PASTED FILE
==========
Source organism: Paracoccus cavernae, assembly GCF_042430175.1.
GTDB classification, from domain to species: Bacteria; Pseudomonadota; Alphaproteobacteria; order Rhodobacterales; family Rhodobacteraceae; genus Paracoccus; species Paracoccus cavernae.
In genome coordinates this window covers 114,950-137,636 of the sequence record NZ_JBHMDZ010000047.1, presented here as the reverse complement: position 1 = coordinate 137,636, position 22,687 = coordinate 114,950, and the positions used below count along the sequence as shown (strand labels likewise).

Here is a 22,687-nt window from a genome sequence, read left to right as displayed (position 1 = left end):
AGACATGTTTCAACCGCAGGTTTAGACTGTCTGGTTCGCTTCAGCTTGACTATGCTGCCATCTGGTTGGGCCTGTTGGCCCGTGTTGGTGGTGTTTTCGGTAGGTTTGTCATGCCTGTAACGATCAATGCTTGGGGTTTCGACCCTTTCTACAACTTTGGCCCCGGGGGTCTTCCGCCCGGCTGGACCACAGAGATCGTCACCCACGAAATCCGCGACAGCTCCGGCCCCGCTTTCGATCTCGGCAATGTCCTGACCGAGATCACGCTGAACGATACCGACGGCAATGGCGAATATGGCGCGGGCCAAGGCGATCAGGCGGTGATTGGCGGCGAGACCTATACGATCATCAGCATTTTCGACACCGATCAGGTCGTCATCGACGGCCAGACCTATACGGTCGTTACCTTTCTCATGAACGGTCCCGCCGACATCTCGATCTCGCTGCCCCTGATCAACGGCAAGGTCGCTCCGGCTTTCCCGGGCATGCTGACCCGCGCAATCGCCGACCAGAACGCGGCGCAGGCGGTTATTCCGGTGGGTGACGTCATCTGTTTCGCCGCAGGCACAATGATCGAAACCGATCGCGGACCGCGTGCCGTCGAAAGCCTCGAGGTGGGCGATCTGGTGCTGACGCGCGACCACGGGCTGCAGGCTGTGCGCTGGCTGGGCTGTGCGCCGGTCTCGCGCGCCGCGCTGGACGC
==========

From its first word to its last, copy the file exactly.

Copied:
Source organism: Paracoccus cavernae, assembly GCF_042430175.1.
GTDB classification, from domain to species: Bacteria; Pseudomonadota; Alphaproteobacteria; order Rhodobacterales; family Rhodobacteraceae; genus Paracoccus; species Paracoccus cavernae.
In genome coordinates this window covers 114,950-137,636 of the sequence record NZ_JBHMDZ010000047.1, presented here as the reverse complement: position 1 = coordinate 137,636, position 22,687 = coordinate 114,950, and the positions used below count along the sequence as shown (strand labels likewise).

Here is a 22,687-nt window from a genome sequence, read left to right as displayed (position 1 = left end):
AGACATGTTTCAACCGCAGGTTTAGACTGTCTGGTTCGCTTCAGCTTGACTATGCTGCCATCTGGTTGGGCCTGTTGGCCCGTGTTGGTGGTGTTTTCGGTAGGTTTGTCATGCCTGTAACGATCAATGCTTGGGGTTTCGACCCTTTCTACAACTTTGGCCCCGGGGGTCTTCCGCCCGGCTGGACCACAGAGATCGTCACCCACGAAATCCGCGACAGCTCCGGCCCCGCTTTCGATCTCGGCAATGTCCTGACCGAGATCACGCTGAACGATACCGACGGCAATGGCGAATATGGCGCGGGCCAAGGCGATCAGGCGGTGATTGGCGGCGAGACCTATACGATCATCAGCATTTTCGACACCGATCAGGTCGTCATCGACGGCCAGACCTATACGGTCGTTACCTTTCTCATGAACGGTCCCGCCGACATCTCGATCTCGCTGCCCCTGATCAACGGCAAGGTCGCTCCGGCTTTCCCGGGCATGCTGACCCGCGCAATCGCCGACCAGAACGCGGCGCAGGCGGTTATTCCGGTGGGTGACGTCATCTGTTTCGCCGCAGGCACAATGATCGAAACCGATCGCGGACCGCGTGCCGTCGAAAGCCTCGAGGTGGGCGATCTGGTGCTGACGCGCGACCACGGGCTGCAGGCTGTGCGCTGGCTGGGCTGTGCGCCGGTCTCGCGCGCCGCGCTGGACGC